The name really says it all. I will be joining the Antarctic Search for Meteorites (ANSMET) team in November 2002, in an effort to recover meteorites from the East Antarctic Ice Sheet. Most of the time will be spent searching for meteorites; however, I will also be parcticipating in a science project aimed at studying the weathering effects on Martian meteorites. We will be outfitting several rocks that have a similar composition to Martian meteorites with temperature and relative humidity sensors to see what kinds of extremes they experience. We will also be studying the effect of the high winds on an ablation target to study the intensity of mechanical weathering that meteorites endure in the polar environment.
The meteorite searches are conducted by snowmobile and on foot. Most meteorites are found in distinct areas of exposed glacial blue ice, however, occasionally meteorites are found randomly on the ice. We will travel on snowmobiles in a systematic order to cover the greatest area and recover meteorites. The meteorites are photographed in place, bagged, labeled, and shipped still frozen and untouched to the Johnson Space Center where they will be examined and classified.
There is a reason that Antarctica is such a great place to look for meteorites. As meteorites fall from space, sprinkled across the East Antarctic ice sheet, they get incorporated into this growing pile of snow and ice. But this ice sags under its own weight, and over time slides out to the edges of the continent, where it calves off big icebergs, which carry their cargo of meteorites to an icy grave. However, in some areas the ice has to pass over or around major mountain ranges, and in these areas the ice has to slow down, turn corners, or push over buried peaks. This in turn exposes the ice to the fierce, dry katabatic winds of the polar plateau, and the ice surface can begin to recede as it sublimates away. However, the meteorites can't evaporate, so they start to pile up, and over periods of tens or hundreds of thousands of years, very significant concentrations can build up.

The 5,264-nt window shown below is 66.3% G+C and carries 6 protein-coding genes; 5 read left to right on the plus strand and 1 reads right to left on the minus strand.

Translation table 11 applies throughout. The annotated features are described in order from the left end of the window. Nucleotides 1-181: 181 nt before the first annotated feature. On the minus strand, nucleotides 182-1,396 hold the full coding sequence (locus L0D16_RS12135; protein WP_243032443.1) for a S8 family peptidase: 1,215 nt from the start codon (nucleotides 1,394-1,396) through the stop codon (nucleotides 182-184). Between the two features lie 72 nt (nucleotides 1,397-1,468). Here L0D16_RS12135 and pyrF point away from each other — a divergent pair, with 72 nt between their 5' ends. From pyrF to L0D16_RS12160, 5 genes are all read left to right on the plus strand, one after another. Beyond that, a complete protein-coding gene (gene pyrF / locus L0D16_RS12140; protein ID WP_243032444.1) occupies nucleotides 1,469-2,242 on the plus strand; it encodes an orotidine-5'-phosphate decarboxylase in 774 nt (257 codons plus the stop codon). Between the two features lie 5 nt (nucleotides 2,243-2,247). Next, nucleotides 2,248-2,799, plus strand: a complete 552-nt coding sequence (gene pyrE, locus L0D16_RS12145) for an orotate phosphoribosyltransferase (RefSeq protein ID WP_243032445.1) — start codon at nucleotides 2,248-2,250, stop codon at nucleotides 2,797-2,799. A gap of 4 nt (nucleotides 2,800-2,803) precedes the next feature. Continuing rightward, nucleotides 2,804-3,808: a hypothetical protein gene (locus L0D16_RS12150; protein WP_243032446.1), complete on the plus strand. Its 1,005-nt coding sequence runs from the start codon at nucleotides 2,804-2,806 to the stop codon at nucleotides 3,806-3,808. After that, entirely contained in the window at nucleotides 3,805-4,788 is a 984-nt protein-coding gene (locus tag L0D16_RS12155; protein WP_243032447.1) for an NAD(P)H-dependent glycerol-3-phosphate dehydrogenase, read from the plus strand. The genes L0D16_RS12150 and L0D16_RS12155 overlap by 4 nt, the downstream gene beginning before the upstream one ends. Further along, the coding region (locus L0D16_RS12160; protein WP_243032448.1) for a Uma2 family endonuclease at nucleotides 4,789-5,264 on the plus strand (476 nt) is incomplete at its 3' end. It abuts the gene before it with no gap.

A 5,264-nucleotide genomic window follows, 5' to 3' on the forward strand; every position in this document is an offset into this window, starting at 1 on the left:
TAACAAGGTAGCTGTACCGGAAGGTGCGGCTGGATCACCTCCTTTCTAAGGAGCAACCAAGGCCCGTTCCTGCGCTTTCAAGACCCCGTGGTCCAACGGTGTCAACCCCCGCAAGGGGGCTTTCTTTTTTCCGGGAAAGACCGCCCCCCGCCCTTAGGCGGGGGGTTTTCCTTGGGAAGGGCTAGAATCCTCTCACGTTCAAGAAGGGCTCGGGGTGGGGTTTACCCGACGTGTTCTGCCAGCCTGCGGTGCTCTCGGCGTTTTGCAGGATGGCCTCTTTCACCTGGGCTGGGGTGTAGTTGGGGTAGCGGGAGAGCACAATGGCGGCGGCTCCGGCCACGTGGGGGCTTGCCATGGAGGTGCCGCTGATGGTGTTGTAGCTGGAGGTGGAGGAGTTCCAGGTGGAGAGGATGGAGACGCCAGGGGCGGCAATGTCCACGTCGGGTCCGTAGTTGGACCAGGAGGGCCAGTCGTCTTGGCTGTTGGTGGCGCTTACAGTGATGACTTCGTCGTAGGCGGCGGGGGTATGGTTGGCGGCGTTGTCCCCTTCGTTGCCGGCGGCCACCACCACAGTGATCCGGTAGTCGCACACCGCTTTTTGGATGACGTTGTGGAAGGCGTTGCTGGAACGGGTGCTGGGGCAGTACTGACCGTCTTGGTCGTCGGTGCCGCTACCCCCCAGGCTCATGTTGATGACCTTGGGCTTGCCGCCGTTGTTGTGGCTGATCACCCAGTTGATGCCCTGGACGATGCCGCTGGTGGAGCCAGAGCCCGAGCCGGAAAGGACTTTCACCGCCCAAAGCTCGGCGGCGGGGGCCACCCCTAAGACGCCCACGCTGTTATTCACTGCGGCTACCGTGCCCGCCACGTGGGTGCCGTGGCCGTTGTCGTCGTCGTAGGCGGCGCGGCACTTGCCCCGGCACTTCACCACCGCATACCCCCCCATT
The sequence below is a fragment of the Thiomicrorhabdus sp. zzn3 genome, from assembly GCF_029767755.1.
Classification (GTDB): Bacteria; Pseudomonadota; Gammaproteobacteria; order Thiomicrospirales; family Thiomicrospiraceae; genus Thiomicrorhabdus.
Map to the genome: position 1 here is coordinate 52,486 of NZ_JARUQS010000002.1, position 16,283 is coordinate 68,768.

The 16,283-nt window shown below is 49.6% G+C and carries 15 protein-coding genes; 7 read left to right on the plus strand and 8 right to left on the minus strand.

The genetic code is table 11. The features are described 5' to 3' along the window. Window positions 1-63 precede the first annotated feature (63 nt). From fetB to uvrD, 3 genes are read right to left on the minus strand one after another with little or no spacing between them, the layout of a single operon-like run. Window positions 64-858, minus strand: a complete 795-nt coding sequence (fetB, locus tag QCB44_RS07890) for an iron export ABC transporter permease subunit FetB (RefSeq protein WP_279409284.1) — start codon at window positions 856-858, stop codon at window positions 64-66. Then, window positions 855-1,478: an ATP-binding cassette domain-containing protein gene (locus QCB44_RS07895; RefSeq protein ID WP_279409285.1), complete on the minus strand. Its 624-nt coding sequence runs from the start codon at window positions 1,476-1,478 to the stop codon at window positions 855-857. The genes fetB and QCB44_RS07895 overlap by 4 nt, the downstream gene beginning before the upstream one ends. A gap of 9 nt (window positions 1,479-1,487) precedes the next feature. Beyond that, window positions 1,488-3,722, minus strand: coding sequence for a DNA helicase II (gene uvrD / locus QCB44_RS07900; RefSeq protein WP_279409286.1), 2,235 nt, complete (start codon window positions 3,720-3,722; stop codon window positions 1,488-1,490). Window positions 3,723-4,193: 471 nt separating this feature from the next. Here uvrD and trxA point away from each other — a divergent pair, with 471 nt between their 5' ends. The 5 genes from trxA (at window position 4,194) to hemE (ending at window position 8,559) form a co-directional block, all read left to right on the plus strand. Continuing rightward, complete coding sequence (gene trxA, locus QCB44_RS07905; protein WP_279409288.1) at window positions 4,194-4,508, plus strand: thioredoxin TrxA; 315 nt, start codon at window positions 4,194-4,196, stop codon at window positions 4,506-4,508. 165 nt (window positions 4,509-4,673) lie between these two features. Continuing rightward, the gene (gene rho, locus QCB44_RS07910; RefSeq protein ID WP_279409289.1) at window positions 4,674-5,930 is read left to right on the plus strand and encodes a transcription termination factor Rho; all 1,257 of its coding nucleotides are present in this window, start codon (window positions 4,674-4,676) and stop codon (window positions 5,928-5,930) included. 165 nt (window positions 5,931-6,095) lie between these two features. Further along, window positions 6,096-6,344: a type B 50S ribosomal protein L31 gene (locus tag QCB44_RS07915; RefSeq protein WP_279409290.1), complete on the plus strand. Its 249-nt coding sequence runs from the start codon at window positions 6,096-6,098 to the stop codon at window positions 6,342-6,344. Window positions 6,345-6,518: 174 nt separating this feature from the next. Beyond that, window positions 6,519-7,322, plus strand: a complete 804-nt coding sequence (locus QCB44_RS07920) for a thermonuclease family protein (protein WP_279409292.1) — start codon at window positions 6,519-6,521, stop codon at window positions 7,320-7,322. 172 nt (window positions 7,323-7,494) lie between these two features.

Where are we going?
Currently we plan to operate two independent ANSMET field teams this year; one dedicated to systematic meteorite recovery from well-known icefields, and the other dedicated to high-level reconnaissance of some very promising (but difficult to reach) sites.
THE SYSTEMATIC SEARCH TEAM A team of 8 dedicated to systematic searching will fly by LC-130 to paradoxically-named Beardmore South Camp at the north end of the Walcott Névé. This abandoned camp will be the starting point for an all-day snowmobile traverse southward across the Névé to Goodwin Nunataks (84 30' S, 161 28' E) and MacAlpine Hills (84 13' S, 160 30' E). Goodwin Nunataks was last systematically searched in the 1999-2000 season, recovering more than 400 specimens.
THE RECONNAISSANCE TEAM Using new support from NASA we are putting together a smaller 4 person team that will be heavily supported by small aircraft (Twin Otter) to allow for a high degree of mobility and flexibility. The focus of this team will be to explore new or poorly known icefields, conducting "survey-level" searching and identifying their potential for future systematic work by a larger team. The general region of activity will be out at the western end of the Transantarctic Mountains, with the team operating out of South Pole Station. For more information check out: http://www.cwru.edu/affil/ansmet/
Using Triangulation to Locate Meteorites from Witnessed Falls